Michigan State trustees hold public meeting, apologize to abused women
EAST LANSING, Mich. — Michigan State’s board of trustees held a public meeting Friday afternoon to introduce an acting president and to try to change the tone it has taken with sexual assault victims in the past.
Chairman Brian Breslin asked state Attorney General Bill Schuette to appoint an independent third party to investigate the school as soon as possible to see whether any other employees at Michigan State were complicit in allowing serial sexual predator Larry Nassar to abuse girls and young women on campus for nearly two decades. Each of the eight trustees read statements in the meeting expressing regret for the way the university has responded to the survivors.
“I’m so truly sorry,” trustee Brian Mosallam said, speaking to the scores of women who say Nassar abused them. “We have failed you.”
Michigan State is one of several co-defendants in civil lawsuits that allege the university and others shirked their responsibility to stop Nassar when given opportunities to do so. The university has often cited pending litigation when asked why the administration hasn’t spoken with any of the survivors of Nassar’s abuse or been more forthcoming with information.
“It is also clear that MSU has not been focused enough on the victims,” Breslin said. “Our hope is that there will be an opportunity soon to resume a dialogue with counsel for the victims to reach a fair and just resolution.”
On Wednesday, an Ingham County judge sentenced Nassar to a minimum of 40 years in state prison at the end of a weeklong hearing. More than 150 people provided impact statements to the court as part of that hearing, many of them taking aim at USA Gymnastics and Michigan State for their role in ignoring warning signs that might have stopped the formerly renowned physician from preying on young women and girls.
The trustees said previous statements and reactions from board members and recently ousted president Lou Anna Simon have been callous and tone-deaf and have lacked accountability. Trustee Dianne Byrum acknowledged that the school has a serious cultural problem that has mistreated sexual assault victims. She said the university needed cultural reviews from “top to bottom.”
“I think we need to be much more transparent,” Byrum said. “I need to raise my voice in a public sphere, and I fully intend to do that. I’m committed to making a cultural change at the university.”
Outside The Lines published a report Friday that outlined a history of sexual assault problems within Michigan State’s athletic department. The report discovered a “pattern of widespread denial, inaction and information suppression” of sexual assault allegations. Outgoing athletic director Mark Hollis retired Friday morninghours before the report was published. Acting university president Bill Beekman said he was not aware of the report at the conclusion of Friday’s meeting.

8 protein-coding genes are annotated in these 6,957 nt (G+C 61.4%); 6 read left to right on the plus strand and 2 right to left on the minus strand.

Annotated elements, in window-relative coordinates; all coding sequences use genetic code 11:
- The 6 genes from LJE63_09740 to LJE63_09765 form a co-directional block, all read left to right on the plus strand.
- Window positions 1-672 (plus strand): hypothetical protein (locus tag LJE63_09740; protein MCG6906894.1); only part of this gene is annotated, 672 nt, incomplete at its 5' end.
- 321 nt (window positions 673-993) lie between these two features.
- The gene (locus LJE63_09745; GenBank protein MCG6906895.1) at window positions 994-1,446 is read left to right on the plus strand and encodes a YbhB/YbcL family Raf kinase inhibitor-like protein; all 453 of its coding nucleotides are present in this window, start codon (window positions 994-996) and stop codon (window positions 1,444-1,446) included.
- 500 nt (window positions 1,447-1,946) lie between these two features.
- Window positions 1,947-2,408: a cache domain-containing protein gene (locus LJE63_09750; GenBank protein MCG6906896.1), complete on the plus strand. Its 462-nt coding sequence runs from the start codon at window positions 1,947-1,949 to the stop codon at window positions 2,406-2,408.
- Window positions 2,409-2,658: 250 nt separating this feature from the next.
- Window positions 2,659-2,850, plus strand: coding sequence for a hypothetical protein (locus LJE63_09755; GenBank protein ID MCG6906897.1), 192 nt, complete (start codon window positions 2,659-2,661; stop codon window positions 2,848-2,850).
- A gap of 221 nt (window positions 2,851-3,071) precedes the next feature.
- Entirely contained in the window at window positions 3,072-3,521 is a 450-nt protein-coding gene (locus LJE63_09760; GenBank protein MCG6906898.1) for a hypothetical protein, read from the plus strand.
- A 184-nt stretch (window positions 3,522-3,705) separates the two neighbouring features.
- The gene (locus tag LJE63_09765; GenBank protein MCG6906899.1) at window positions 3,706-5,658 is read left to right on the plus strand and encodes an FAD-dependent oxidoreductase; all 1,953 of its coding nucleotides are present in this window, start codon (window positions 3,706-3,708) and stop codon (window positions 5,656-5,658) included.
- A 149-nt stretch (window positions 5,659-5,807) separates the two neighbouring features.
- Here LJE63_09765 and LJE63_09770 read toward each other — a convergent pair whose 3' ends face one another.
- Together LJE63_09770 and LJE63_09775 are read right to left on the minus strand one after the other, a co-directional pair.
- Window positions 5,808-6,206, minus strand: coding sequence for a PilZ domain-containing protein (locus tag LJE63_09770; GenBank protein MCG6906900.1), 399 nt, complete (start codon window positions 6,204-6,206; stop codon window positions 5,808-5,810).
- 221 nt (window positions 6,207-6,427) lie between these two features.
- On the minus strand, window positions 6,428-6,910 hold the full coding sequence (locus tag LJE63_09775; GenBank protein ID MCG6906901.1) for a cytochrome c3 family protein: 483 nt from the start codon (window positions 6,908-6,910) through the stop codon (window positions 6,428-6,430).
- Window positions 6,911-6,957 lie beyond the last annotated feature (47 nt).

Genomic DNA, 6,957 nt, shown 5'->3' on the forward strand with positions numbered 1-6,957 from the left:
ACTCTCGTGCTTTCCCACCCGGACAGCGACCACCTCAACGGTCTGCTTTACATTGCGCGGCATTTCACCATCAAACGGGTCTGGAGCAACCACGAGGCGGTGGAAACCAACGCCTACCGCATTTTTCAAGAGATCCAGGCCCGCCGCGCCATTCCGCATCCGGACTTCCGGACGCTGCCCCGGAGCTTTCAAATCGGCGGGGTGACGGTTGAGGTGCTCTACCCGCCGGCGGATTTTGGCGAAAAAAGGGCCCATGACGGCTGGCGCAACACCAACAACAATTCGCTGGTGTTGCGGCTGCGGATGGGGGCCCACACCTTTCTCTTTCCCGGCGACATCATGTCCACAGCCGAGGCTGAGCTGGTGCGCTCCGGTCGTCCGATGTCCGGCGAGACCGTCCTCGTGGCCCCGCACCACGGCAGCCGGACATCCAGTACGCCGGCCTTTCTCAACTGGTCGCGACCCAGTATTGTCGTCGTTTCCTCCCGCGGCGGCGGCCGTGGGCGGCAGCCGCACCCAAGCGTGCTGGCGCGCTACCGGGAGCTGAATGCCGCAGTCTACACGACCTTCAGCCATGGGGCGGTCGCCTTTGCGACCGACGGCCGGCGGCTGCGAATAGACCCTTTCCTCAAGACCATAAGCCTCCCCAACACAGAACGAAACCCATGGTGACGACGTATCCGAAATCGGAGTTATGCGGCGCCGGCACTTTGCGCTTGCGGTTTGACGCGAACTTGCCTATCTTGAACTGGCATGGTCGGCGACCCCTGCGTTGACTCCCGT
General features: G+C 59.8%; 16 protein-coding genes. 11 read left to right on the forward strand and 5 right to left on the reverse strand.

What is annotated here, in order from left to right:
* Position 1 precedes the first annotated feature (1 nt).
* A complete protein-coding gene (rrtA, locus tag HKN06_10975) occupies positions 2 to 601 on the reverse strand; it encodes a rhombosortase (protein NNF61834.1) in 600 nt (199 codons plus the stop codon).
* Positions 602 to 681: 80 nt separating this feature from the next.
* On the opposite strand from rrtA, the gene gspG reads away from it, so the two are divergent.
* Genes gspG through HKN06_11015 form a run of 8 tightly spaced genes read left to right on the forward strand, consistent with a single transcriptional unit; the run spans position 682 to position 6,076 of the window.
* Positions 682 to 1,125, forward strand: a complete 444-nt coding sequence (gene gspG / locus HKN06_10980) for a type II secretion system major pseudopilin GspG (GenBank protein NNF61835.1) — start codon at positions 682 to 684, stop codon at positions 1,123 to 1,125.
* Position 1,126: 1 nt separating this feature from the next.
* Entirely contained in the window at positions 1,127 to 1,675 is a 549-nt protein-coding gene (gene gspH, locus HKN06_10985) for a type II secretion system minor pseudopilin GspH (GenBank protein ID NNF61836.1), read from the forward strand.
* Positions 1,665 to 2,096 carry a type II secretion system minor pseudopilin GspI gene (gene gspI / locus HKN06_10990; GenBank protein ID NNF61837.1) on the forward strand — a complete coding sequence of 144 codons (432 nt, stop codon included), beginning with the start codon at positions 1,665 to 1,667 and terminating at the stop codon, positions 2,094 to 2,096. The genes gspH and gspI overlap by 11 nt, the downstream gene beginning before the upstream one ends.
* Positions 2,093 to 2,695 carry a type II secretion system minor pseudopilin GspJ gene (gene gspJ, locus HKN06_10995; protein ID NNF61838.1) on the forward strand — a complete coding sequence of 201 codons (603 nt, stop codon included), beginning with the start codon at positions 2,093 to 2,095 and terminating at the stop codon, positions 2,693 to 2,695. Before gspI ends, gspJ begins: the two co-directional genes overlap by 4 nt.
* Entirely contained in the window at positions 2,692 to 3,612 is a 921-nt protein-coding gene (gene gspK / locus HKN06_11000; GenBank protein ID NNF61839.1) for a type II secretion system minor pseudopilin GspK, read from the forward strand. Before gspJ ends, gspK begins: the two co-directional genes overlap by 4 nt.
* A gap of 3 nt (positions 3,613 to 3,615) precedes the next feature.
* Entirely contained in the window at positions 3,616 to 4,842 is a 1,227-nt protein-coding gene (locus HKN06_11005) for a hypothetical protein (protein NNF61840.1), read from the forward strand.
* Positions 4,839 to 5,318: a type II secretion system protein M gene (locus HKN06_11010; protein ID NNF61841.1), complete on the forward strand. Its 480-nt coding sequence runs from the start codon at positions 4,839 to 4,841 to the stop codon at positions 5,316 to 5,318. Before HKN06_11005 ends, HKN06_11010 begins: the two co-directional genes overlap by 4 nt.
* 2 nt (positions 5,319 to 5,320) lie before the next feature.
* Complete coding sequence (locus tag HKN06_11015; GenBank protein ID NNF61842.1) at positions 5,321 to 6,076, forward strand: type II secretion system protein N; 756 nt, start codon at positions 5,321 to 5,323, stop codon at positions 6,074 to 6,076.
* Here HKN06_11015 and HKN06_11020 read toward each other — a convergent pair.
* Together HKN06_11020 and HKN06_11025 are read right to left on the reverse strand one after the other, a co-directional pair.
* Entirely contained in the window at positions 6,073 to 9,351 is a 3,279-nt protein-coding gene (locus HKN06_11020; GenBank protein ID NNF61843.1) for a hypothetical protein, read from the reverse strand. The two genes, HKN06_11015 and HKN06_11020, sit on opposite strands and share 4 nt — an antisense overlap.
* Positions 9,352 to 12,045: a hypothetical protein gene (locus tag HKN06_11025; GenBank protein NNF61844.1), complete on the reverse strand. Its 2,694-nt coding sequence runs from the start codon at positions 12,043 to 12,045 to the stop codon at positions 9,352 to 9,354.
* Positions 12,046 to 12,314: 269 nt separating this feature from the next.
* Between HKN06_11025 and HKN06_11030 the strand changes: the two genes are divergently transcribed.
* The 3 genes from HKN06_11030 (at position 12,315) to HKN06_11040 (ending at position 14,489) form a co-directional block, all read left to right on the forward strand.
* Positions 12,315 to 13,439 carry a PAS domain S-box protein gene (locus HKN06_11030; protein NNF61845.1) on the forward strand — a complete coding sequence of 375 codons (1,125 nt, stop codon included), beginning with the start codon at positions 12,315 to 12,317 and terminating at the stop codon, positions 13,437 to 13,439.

“We’ll look at the report,” Beekman said. “I’ve been aware generally of probably what you’ve been aware of with public reports over the years of various misbehaviors as they’ve occurred. Beyond that, I’m not sure I can comment.”
Beekman will take over the presidency before Michigan State’s trustees decide on a permanent replacement for Simon. The former president resigned Wednesday after widespread calls from students, the community and state politicians.
“As tragedies are politicized, blame is inevitable,” Simon said. “As president, it is only natural that I am the focus of this anger. I understand, and that is why I have limited my personal statements.”
Beekman and Byrum declined to comment on whether Simon should have taken more accountability with her parting message.
“The president needed to resign,” said Byrum, who was one of two trustees (along with Mitch Lyons) to ask her to do so before Wednesday’s announcement. “I wish I had been more vocal sooner about that. It starts a new chapter for the board and for this community.”
Meanwhile, Michigan Gov. Rick Snyder said Friday he is mulling an inquiry into the university, depending on whether it would interfere with other investigations, such as the attorney general’s. Under the state constitution, the governor can remove or suspend public officers for “gross neglect of duty,” corruption or “other misfeasance or malfeasance.”
U.S. Education Secretary Betsy DeVos confirmed Friday that her agency also is investigating the Nassar scandal. She said in a statement that what happened at the school is “abhorrent” and “cannot happen ever again — there or anywhere.” The Education Department already was reviewing separate complaints about the school’s compliance with Title IX, the law that requires public schools to offer equal opportunities to both genders, and compliance with requirements about providing campus crime and security information.
Information from The Associated Press was used in this report.